What's cooler than building a rocket and launching it over 120,000 feet?
Attaching video cameras to said rocket, then posting the video on YouTube for all to see.
Derek Deville and the team from Qu8k (pronounced "quake") built an amateur rocket to contend for the Carmack prize, a $10,000 award put up by John D. Carmack, a space fanatic and the creator of the Doom and Quake video games (hence the name of the rocket).
Carmack started the contest to reward the first team to build a rocket that exceeds 100,000 feet, according to The Escapist Magazine.
So, on September 30th, team Qu8k launched its rocket from the Black Rock Desert in Nevada. Traveling at speeds that exceeded Mach 3, the nearly 14-foot rocket reached a height of 121,000 feet in 92 seconds. To give you an idea of that height, commercial airlines tend to cruise between 30,000 and 40,000 feet.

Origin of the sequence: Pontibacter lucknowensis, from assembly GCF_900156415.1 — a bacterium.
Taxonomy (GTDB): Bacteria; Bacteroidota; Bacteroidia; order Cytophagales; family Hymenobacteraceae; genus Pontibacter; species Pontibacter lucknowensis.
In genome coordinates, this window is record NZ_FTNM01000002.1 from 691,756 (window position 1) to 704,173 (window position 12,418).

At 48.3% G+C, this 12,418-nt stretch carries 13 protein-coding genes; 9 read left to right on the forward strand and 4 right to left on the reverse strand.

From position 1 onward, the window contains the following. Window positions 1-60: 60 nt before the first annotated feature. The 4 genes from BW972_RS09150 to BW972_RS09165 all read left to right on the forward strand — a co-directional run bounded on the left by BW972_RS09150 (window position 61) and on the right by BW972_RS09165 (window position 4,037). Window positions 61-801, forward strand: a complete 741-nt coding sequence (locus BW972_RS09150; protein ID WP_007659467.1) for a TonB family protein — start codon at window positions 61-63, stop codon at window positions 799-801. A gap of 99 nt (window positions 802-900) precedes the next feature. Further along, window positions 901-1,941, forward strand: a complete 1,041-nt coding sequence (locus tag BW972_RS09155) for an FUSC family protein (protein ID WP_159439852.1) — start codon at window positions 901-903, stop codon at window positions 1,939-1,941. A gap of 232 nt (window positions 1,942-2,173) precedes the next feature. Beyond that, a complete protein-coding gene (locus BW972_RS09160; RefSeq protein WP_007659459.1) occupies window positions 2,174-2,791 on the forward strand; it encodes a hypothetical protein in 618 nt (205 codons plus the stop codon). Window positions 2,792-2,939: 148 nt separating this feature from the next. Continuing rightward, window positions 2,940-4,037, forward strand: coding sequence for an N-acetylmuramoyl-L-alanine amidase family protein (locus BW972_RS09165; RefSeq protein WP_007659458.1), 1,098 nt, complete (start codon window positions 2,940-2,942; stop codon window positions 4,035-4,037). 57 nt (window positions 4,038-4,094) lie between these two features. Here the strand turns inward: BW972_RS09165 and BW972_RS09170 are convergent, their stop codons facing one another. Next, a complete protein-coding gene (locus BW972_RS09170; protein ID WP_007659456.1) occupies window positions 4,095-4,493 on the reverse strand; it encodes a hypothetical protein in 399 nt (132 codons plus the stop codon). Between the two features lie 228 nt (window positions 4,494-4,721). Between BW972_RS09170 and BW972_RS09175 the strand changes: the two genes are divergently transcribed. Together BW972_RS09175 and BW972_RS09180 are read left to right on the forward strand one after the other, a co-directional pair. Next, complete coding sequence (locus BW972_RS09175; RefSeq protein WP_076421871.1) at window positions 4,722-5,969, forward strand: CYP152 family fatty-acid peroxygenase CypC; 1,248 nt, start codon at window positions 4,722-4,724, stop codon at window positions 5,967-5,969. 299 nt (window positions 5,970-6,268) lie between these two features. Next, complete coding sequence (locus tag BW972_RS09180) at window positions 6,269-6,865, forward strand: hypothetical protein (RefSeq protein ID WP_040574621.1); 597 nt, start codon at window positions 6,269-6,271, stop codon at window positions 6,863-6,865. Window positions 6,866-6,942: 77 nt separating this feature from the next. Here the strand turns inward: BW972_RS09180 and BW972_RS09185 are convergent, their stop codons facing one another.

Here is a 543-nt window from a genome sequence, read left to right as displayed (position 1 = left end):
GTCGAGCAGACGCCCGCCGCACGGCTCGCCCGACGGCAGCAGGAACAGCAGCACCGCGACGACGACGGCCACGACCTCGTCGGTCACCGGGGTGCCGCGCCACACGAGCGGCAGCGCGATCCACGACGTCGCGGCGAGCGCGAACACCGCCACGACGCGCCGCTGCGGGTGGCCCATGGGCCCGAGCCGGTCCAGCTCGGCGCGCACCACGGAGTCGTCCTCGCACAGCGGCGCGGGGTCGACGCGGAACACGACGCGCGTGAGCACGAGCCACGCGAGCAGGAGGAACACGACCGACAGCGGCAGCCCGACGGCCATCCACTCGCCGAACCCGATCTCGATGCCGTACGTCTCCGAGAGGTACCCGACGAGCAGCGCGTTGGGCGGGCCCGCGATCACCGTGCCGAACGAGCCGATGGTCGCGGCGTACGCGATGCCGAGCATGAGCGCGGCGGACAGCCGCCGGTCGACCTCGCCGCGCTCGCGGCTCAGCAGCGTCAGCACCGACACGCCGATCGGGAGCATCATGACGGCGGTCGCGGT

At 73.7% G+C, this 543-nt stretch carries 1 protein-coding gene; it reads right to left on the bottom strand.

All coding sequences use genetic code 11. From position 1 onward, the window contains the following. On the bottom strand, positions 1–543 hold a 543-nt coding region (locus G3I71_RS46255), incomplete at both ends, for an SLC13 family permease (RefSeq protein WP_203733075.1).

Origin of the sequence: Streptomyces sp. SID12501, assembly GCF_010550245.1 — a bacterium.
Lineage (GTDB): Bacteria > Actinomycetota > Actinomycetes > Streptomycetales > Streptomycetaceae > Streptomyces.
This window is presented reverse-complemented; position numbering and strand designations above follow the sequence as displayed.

According to Deville, the rocket flew for a total of 8.5 minutes and reached speeds of 900 feet per second on its descent. It landed only 3 miles from the launch pad.
But even though the Qu8k team's rocket exceeded the 100,000-foot ceiling for the Carmack prize, they probably won't be getting the money.
According to Deville, writing in a YouTube comment, "one of the requirements is GPS data over 100k. Even with four separate GPS systems, we were not able to get a high altitude fix." With no tangible record of the rocket's soaring ascent, it's unlikely that Deville and his friends will score the cash.
Multiple video cameras installed in the rocket caught the entire journey, so check out the video (below) to see what it's like to travel away from the earth at 3,200 feet per second. And if you can handle it, you can also watch the rocket's descent.
The team has cut cut two versions video of the rocket's trip, a 1:30 second version (available above) and a longer, 17:00 version, available below.
For some amazing pictures from the event, be sure to visit Qu8k's website.
WATCH: Unabridged version of Qu8K